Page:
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Ancient Subsurface Ocean Could Have Flowed on Pluto's Moon Charon

This artist concept shows Pluto and some of its moons, as viewed from the surface of one of the moons. Pluto is the large disk at center. Charon is the smaller disk to the right.

This artist concept shows Pluto and some of its moons, as viewed from the surface of one of the moons. Pluto is the large disk at center. Charon is the smaller disk to the right.

Pluto’s moon Charon may have once had subterranean oceans of liquid water, something the U.S. space agency NASA hopes to investigate further when its New Horizons spacecraft swings by just over a year from now.

The notion that there could have been liquid water on a body 29 times further away from the sun than Earth seems far fetched given the surface temperature on Charon is minus 229 Celsius, but NASA scientists say that because the moon may have had an “eccentric,” or slightly oval-shaped orbit, Pluto’s gravity may have caused the interior of the moon to flex, causing enough heat to melt ice.

This phenomenon is believed to be the reason for potential subsurface oceans of liquid water on Jupiter’s moon Europa and Saturn’s moon Enceladus.

NASA hopes New Horizons will be able to provide a detailed analysis of crack patterns on Charon in order to see if there was once water underneath the surface.

"Our model predicts different fracture patterns on the surface of Charon depending on the thickness of its surface ice, the structure of the moon's interior and how easily it deforms, and how its orbit evolved," said Alyssa Rhoden of NASA's Goddard Space Flight Center in Greenbelt, Maryland, in a statement. "By comparing the actual New Horizons observations of Charon to the various predictions, we can see what fits best and discover if Charon could have had a subsurface ocean in its past, driven by high eccentricity."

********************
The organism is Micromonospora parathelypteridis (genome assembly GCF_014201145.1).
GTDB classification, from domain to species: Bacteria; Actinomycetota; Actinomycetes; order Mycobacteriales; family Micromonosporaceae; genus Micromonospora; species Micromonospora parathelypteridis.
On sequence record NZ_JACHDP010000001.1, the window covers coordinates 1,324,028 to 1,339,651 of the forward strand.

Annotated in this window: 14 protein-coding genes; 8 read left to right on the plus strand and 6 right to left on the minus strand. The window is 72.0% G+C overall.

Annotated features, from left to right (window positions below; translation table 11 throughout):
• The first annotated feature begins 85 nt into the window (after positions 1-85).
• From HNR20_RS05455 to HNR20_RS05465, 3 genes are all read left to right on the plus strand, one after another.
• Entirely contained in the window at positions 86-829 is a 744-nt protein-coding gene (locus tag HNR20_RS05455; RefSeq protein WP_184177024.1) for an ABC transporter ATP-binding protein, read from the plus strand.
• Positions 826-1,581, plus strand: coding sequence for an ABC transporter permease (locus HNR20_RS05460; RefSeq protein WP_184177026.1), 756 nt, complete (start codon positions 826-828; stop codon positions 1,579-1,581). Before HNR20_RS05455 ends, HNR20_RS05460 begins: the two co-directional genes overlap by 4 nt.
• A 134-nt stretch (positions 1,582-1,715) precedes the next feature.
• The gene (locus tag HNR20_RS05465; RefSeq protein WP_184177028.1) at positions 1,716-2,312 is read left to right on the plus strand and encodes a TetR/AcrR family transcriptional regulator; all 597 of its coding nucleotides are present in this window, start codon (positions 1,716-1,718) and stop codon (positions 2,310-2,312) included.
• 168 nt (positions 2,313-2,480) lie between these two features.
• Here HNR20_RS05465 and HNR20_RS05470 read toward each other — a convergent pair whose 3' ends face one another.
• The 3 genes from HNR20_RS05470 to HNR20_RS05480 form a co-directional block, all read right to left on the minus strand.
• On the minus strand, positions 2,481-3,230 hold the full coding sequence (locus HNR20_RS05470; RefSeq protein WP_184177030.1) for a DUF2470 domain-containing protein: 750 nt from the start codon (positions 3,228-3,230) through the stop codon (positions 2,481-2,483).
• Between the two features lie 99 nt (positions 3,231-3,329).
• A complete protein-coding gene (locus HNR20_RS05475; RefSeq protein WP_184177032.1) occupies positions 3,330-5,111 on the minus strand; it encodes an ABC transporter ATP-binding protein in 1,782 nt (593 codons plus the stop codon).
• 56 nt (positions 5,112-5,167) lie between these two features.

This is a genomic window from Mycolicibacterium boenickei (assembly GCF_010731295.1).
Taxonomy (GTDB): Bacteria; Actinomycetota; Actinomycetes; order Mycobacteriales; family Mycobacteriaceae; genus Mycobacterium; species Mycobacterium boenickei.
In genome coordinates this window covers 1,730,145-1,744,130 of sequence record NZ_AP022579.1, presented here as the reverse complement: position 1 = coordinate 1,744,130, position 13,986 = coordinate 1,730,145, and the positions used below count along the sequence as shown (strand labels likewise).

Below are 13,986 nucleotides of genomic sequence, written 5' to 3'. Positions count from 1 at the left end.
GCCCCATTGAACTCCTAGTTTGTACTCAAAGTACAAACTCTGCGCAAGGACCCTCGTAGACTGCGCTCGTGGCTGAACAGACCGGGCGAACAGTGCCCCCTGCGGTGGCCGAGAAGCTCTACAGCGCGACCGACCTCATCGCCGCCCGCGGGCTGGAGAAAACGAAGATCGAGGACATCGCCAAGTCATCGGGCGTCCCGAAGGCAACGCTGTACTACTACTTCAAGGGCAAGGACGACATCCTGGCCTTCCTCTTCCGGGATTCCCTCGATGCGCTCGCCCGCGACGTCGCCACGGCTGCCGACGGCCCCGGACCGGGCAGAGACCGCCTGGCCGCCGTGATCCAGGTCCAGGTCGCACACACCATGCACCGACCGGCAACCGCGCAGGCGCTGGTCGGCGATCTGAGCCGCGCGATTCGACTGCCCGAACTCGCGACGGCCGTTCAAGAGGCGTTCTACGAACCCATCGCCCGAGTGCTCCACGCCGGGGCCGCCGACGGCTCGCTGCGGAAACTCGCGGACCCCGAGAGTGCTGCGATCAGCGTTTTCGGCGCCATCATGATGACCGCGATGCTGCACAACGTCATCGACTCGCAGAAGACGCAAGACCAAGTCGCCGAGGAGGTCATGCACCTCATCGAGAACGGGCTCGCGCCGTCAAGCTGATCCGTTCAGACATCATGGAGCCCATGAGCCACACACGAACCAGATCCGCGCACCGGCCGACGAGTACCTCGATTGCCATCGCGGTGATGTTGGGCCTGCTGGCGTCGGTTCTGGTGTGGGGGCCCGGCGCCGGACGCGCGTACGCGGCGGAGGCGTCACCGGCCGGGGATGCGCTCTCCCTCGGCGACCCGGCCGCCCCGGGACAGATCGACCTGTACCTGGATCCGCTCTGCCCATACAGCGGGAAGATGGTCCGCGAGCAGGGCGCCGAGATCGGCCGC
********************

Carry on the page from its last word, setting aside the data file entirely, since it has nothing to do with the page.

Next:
Charon is the largest moon in the solar system relative to its planet (dwarf planet in Pluto’s case), with one-eighth of Pluto’s mass. Scientists think it was formed after an impact on Pluto caused debris to orbit and gather into several moons.

Researchers said that when Charon initially formed, the gravity between the two bodies would have been enough to cause “their surfaces to bulge toward each other, generating friction in their interiors.”

"Depending on exactly how Charon's orbit evolved, particularly if it went through a high-eccentricity phase, there may have been enough heat from tidal deformation to maintain liquid water beneath the surface of Charon for some time," said Rhoden. "Using plausible interior structure models that include an ocean, we found it wouldn't have taken much eccentricity to generate surface fractures like we are seeing on Europa."

However, the days of liquid water on Charon, if they ever existed, are long over.

The moon’s orbit is now circular and slower, researchers said. Plus, only one side of Charon faces Pluto. Together this would mean that no significant gravitational tides would be generated thus causing any would-be ocean to freeze.

Alan Stern, the principal investigator of NASA's New Horizons mission and and a planetary scientist at the Southwest Research Institute in Boulder, Colorado wrote in an email to VOA that the study “shows just how exciting Pluto's moons could be.”

“We're looking forward very much to exploring this planet and its satellite system for the first time next year with New Horizons to see what they are really like," he wrote.

Rhoden’s research appears in the online journal Icarus.